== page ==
The peregrine falcon is a skilled predator, feeding almost exclusively on other birds such as ducks, starlings, pigeons, and songbirds. At times it may even prey on birds much larger than itself!
The peregrine is arguably the fastest animal on the planet. When it stoops--dives on prey--a peregrine may reach speeds of up to 200 mph. Despite the ability to reach these speeds, a peregrine, like other birds, probably uses no more speed than what is necessary to catch up to its prey and attack it. As a result, this speedy bird only occasionally reaches top speed; most dives are closer to 100 mph.
The ability to fly this fast, however, places unusual demands on the bird. Eyesight has to be very sharp and must be able to judge distances to prey accurately to precisely intercept it in the air. The nares, or nostrils, also must regulate air intake so the bird can breathe at high speeds. (Small bony projections help slow air as it enters the nares.)
Peregrines are magnificent birds and were once considered endangered. Fortunately, although still uncommon, they have staged a comeback largely due to reintroduction programs, but these top predators also greatly benefited from the ban on DDT. Minnesota had an estimated 50 pairs that raised 93 young in 2008. Peregrines were removed from the Federal Endangered Species list in 1999, but remain on the Minnesota Threatened Species list.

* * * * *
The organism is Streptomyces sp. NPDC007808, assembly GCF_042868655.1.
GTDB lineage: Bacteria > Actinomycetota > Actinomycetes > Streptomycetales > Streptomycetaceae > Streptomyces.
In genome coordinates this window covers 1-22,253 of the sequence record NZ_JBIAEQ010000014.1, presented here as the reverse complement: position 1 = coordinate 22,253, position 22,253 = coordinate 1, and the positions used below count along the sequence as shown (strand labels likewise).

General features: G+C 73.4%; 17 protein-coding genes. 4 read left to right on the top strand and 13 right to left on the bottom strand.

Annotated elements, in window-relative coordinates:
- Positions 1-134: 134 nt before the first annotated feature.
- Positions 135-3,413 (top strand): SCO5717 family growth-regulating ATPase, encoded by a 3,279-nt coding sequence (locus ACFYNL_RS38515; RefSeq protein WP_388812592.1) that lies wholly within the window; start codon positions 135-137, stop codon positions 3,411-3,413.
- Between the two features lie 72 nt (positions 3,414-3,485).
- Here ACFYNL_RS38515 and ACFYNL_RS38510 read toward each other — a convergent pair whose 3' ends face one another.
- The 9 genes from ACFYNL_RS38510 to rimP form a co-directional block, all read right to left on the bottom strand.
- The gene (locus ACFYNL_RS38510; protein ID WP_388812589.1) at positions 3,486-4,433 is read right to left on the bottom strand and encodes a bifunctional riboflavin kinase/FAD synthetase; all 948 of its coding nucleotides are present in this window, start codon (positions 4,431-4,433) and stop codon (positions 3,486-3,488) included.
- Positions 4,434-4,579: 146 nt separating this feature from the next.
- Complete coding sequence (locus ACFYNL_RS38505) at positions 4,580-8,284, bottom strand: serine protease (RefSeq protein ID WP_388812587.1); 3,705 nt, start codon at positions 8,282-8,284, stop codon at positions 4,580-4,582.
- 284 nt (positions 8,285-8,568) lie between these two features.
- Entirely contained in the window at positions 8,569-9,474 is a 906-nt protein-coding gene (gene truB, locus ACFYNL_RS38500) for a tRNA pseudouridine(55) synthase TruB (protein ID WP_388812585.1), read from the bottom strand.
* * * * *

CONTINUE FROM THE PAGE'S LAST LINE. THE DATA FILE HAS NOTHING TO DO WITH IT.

Once it was thought that the peregrine killed its aerial prey with a sharp blow, but it's now thought that they rake their prey with an open talon knocking it to the ground. Smaller prey may simply be grabbed in one or both talons and carried to a perch to be eaten. Larger birds are killed on the ground after being knocked from the air.
Peregrine Falcon (Falco peregrinus)
Key ID Features: Distinctly falcon-shaped with long, tapering wings in flight.
Present in Park: Year round.
Habitat: Found near high perches, such as cliffs and tall city buildings. Often feeds on rock pigeons in cities. Look for them flying high over the downtowns of St. Paul and Minneapolis.
Did You Know?
At Lake Onalaska, near LaCrosse WI, the Mississippi River is about 4 miles wide. The combination of water held behind Lock and Dam #7 and water held by damming the Black River form this broad reach of the Mississippi River.